The update of growth targets, as well as the call to support the recovery of the economy and not just take tightening measures, come after the IMF lowered its growth forecast for China to 5.6% for 2022 last October. Currency Christina Georgyeva to the Chinese government announcement, “but its growth momentum has slowed particularly. “Because China is an essential engine for global growth, taking determined actions to support quality growth will help not only China, but the world.”

These announcements are made at the end of long weeks during which the future of Evergrande, which is in an acute liquidity crisis, is shrouded in mist. China’s second-largest real estate company before the outbreak of the crisis has the largest debt in the global real estate sector, standing at $ 300 billion. Over the weekend it announced that it is not expected to meet the refunds that were due yesterday. In response, a number of Chinese authorities have stated that they will help manage the company’s debt problems, while emphasizing the need to maintain stability. At the same time, government officials came to the company’s headquarters to help settle its financial affairs. Again, without any statement of Beijing’s commitment to financially support the company. On Tuesday, following the arrival of government representatives, Evergrande announced that it had set up a risk management committee in which government officials would sit alongside company representatives to “reduce future risks.” Evergrande shares traded at $ 0.24 yesterday after falling 86% since the beginning of the year.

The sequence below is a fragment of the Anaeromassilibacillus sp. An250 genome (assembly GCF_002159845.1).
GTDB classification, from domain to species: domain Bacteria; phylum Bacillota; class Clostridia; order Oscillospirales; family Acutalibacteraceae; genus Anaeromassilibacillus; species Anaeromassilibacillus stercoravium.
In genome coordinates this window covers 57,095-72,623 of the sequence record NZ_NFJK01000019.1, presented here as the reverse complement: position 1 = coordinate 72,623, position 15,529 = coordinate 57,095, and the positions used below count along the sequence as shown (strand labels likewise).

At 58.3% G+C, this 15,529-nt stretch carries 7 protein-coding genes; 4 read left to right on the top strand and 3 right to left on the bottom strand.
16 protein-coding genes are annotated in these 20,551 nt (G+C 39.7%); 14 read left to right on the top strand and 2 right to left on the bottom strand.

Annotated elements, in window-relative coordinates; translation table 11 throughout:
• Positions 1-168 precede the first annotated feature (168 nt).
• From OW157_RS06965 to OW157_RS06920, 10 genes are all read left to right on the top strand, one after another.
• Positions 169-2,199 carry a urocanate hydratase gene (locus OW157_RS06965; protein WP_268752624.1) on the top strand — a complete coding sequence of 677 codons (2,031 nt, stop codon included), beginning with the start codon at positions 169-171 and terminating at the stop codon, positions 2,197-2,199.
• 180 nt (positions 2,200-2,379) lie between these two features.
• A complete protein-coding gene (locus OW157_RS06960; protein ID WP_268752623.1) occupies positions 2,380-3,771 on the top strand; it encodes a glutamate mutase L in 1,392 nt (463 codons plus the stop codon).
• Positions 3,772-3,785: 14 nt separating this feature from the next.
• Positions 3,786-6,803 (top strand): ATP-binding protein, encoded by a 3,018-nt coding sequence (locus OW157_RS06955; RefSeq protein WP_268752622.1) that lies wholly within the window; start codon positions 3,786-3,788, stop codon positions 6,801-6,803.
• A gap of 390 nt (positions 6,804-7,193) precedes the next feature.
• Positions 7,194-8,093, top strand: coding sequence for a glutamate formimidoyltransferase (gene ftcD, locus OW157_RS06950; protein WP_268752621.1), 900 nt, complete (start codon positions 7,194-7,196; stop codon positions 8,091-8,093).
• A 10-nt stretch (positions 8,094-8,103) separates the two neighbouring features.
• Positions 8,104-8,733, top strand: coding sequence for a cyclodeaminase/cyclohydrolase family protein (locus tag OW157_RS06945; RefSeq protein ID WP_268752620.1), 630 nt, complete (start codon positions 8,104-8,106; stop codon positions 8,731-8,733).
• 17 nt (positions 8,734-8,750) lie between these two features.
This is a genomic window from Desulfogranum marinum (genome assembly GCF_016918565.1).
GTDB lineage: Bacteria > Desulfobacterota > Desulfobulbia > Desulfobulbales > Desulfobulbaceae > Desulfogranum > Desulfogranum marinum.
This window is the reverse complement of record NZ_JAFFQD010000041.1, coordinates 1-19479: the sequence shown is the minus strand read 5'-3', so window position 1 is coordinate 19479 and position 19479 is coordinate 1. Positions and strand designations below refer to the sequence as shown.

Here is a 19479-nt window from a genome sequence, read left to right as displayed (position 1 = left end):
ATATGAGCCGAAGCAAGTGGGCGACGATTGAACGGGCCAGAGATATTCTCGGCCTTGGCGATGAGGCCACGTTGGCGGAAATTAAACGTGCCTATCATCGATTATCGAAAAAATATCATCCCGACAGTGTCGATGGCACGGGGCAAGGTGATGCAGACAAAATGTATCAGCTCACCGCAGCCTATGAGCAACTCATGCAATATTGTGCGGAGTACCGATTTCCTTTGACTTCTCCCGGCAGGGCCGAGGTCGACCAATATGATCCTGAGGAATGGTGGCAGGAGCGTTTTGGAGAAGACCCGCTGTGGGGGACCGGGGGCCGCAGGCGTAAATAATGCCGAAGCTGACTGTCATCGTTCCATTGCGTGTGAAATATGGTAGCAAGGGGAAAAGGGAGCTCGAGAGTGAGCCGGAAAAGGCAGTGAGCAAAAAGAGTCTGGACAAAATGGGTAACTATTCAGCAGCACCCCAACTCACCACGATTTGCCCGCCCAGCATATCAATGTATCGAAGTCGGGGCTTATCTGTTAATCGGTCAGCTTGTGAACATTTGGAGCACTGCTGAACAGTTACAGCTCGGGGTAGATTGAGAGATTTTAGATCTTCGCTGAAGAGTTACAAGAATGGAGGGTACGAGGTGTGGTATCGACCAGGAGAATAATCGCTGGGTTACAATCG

Evergrande is not the only real estate company in China to be under a debt burden. According to Goldman Sachs Bank, Chinese construction and development companies are expected to repay debts totaling $ 1.3 billion in December alone. Another notable company is Kaisa Group, which had to pay $ 400 million to The Hague holders. H. Yesterday, after announcing last week that it had not received the creditors’ approval to renegotiate the terms of repayment.